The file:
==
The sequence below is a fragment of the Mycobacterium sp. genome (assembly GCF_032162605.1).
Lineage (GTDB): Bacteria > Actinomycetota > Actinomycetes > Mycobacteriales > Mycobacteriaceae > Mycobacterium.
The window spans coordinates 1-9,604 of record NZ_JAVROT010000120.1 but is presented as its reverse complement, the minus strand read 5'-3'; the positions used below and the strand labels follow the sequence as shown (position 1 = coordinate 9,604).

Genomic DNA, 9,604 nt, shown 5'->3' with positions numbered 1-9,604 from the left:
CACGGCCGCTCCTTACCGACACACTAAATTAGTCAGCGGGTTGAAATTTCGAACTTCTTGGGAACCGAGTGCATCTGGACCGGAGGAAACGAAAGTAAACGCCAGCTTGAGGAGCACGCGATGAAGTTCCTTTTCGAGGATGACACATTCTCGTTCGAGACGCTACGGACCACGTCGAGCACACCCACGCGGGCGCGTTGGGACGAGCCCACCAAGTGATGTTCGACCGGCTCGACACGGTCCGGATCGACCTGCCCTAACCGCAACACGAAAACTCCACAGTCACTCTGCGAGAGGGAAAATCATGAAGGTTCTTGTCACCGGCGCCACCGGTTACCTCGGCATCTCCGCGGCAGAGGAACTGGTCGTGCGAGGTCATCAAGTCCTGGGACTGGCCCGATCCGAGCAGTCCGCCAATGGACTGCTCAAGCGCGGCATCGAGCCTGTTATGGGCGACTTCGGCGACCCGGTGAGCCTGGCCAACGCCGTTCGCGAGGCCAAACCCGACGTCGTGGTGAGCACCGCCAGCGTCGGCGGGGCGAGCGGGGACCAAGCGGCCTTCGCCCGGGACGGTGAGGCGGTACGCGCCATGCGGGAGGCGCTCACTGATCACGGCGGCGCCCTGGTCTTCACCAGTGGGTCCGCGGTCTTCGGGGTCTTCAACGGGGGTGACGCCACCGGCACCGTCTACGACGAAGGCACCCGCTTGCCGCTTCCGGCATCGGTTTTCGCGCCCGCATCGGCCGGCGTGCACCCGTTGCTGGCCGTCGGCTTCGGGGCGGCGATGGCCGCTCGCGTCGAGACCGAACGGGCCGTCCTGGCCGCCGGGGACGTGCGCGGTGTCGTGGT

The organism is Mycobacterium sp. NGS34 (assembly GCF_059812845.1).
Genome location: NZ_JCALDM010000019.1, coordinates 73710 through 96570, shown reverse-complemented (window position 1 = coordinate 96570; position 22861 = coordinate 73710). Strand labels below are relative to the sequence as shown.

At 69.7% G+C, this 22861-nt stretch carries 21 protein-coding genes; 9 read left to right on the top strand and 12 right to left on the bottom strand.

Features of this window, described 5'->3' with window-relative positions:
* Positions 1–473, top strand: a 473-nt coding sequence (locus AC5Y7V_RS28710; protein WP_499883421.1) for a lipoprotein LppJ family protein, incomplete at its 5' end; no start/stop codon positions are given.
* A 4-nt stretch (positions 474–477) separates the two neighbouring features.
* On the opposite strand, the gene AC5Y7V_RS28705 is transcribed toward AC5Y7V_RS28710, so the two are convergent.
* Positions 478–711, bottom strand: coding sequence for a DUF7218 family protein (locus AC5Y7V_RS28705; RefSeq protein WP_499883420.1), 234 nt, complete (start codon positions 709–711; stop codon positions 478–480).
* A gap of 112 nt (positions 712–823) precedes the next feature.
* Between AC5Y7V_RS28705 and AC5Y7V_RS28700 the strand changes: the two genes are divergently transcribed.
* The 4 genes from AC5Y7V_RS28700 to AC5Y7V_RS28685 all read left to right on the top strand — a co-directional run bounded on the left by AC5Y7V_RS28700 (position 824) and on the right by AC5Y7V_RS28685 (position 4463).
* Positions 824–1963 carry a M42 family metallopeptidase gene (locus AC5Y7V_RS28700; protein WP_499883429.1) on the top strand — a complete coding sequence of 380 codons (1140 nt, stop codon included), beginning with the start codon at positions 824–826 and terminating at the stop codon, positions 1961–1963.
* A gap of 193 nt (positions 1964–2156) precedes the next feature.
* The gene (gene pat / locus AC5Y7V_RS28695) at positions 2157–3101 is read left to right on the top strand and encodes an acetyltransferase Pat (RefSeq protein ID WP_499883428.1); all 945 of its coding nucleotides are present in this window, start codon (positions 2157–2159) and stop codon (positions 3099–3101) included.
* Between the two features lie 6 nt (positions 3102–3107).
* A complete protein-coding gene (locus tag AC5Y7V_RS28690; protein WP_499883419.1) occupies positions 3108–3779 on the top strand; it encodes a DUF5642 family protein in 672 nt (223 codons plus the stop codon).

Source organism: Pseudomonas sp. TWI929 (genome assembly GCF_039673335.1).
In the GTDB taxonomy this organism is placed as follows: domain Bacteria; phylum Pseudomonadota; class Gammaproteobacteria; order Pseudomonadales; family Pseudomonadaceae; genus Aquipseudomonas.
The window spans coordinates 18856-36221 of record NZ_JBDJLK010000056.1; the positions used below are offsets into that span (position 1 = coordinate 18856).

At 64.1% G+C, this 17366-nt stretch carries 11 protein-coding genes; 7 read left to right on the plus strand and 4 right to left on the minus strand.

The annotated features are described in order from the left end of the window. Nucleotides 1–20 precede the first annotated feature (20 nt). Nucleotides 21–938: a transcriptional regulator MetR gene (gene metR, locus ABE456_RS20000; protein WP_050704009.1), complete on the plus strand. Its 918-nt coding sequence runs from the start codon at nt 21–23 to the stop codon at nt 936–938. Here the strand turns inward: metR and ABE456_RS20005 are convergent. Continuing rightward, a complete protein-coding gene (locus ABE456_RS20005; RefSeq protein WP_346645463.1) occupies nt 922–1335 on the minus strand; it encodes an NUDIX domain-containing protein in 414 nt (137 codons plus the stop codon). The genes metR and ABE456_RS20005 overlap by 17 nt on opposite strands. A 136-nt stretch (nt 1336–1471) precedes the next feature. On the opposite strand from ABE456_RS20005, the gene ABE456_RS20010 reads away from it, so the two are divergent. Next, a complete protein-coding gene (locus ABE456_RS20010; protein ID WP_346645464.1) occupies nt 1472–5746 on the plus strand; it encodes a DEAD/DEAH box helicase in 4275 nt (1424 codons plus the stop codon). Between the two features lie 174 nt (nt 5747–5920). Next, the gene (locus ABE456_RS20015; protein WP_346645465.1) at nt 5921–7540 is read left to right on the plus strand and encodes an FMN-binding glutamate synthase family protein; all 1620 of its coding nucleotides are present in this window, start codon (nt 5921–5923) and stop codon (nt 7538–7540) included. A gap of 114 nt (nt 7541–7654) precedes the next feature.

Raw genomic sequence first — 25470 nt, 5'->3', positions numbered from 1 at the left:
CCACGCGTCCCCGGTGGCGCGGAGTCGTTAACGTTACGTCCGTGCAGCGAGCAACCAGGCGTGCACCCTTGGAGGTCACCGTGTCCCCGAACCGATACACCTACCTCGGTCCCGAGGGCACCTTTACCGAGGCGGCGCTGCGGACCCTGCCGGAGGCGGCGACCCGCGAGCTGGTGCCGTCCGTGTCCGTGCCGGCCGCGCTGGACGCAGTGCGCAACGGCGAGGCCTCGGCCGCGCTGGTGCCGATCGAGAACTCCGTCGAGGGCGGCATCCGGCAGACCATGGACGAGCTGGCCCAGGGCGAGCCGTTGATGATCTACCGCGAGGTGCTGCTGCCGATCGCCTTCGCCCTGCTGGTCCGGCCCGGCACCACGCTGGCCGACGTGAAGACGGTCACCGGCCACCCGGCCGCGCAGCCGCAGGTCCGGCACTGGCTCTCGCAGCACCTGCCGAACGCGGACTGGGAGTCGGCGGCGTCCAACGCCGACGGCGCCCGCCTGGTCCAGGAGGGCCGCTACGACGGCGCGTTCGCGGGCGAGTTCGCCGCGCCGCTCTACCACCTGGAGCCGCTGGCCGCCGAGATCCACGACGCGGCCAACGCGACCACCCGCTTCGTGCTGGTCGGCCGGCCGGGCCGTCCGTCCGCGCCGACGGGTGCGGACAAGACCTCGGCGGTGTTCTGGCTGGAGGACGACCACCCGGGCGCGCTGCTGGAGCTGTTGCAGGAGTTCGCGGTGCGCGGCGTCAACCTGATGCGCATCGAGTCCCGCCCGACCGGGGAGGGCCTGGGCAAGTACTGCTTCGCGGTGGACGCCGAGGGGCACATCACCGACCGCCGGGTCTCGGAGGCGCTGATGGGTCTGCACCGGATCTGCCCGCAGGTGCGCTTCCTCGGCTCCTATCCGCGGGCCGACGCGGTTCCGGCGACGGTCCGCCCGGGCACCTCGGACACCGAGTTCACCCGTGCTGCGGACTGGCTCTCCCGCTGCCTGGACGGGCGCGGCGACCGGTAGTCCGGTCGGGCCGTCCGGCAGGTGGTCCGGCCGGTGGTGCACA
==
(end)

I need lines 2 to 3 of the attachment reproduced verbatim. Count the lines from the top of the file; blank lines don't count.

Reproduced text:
Lineage (GTDB): Bacteria > Actinomycetota > Actinomycetes > Mycobacteriales > Mycobacteriaceae > Mycobacterium.
The window spans coordinates 1-9,604 of record NZ_JAVROT010000120.1 but is presented as its reverse complement, the minus strand read 5'-3'; the positions used below and the strand labels follow the sequence as shown (position 1 = coordinate 9,604).